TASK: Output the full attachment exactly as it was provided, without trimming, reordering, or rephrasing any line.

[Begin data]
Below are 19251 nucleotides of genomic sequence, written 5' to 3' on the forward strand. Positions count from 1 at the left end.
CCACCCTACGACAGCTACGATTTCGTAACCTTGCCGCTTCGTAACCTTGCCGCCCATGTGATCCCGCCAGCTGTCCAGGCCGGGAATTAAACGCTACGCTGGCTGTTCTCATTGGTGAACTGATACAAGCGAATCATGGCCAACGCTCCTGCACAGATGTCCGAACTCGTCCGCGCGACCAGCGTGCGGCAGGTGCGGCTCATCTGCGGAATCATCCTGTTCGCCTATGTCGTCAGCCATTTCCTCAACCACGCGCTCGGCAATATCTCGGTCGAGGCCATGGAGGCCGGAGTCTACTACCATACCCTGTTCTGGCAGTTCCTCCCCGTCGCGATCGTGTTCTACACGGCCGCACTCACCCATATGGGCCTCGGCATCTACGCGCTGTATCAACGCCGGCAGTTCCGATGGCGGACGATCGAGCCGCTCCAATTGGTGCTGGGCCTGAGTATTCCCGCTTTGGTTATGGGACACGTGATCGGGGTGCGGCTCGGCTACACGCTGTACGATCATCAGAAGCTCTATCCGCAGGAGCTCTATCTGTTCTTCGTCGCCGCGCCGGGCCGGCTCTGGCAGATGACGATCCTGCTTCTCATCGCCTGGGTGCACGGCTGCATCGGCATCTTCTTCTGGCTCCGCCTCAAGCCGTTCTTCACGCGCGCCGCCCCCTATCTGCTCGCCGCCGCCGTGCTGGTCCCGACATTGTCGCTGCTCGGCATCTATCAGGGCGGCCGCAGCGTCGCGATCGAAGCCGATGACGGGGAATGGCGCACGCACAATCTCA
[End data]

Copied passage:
Below are 19251 nucleotides of genomic sequence, written 5' to 3' on the forward strand. Positions count from 1 at the left end.
CCACCCTACGACAGCTACGATTTCGTAACCTTGCCGCTTCGTAACCTTGCCGCCCATGTGATCCCGCCAGCTGTCCAGGCCGGGAATTAAACGCTACGCTGGCTGTTCTCATTGGTGAACTGATACAAGCGAATCATGGCCAACGCTCCTGCACAGATGTCCGAACTCGTCCGCGCGACCAGCGTGCGGCAGGTGCGGCTCATCTGCGGAATCATCCTGTTCGCCTATGTCGTCAGCCATTTCCTCAACCACGCGCTCGGCAATATCTCGGTCGAGGCCATGGAGGCCGGAGTCTACTACCATACCCTGTTCTGGCAGTTCCTCCCCGTCGCGATCGTGTTCTACACGGCCGCACTCACCCATATGGGCCTCGGCATCTACGCGCTGTATCAACGCCGGCAGTTCCGATGGCGGACGATCGAGCCGCTCCAATTGGTGCTGGGCCTGAGTATTCCCGCTTTGGTTATGGGACACGTGATCGGGGTGCGGCTCGGCTACACGCTGTACGATCATCAGAAGCTCTATCCGCAGGAGCTCTATCTGTTCTTCGTCGCCGCGCCGGGCCGGCTCTGGCAGATGACGATCCTGCTTCTCATCGCCTGGGTGCACGGCTGCATCGGCATCTTCTTCTGGCTCCGCCTCAAGCCGTTCTTCACGCGCGCCGCCCCCTATCTGCTCGCCGCCGCCGTGCTGGTCCCGACATTGTCGCTGCTCGGCATCTATCAGGGCGGCCGCAGCGTCGCGATCGAAGCCGATGACGGGGAATGGCGCACGCACAATCTCA